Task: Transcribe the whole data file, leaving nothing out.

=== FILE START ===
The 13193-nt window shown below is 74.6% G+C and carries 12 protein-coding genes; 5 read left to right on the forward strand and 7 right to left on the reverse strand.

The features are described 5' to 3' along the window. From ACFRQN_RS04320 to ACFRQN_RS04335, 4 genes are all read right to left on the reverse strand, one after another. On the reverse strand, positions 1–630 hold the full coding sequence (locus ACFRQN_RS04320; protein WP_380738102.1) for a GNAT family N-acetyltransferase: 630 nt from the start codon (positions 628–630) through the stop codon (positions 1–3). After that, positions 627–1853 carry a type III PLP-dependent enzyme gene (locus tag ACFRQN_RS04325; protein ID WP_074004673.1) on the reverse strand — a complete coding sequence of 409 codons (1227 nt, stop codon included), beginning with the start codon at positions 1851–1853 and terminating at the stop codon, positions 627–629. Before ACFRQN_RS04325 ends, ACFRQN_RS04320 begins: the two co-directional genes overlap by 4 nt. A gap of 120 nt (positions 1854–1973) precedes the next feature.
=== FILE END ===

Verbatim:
The 13193-nt window shown below is 74.6% G+C and carries 12 protein-coding genes; 5 read left to right on the forward strand and 7 right to left on the reverse strand.

The features are described 5' to 3' along the window. From ACFRQN_RS04320 to ACFRQN_RS04335, 4 genes are all read right to left on the reverse strand, one after another. On the reverse strand, positions 1–630 hold the full coding sequence (locus ACFRQN_RS04320; protein WP_380738102.1) for a GNAT family N-acetyltransferase: 630 nt from the start codon (positions 628–630) through the stop codon (positions 1–3). After that, positions 627–1853 carry a type III PLP-dependent enzyme gene (locus tag ACFRQN_RS04325; protein ID WP_074004673.1) on the reverse strand — a complete coding sequence of 409 codons (1227 nt, stop codon included), beginning with the start codon at positions 1851–1853 and terminating at the stop codon, positions 627–629. Before ACFRQN_RS04325 ends, ACFRQN_RS04320 begins: the two co-directional genes overlap by 4 nt. A gap of 120 nt (positions 1854–1973) precedes the next feature.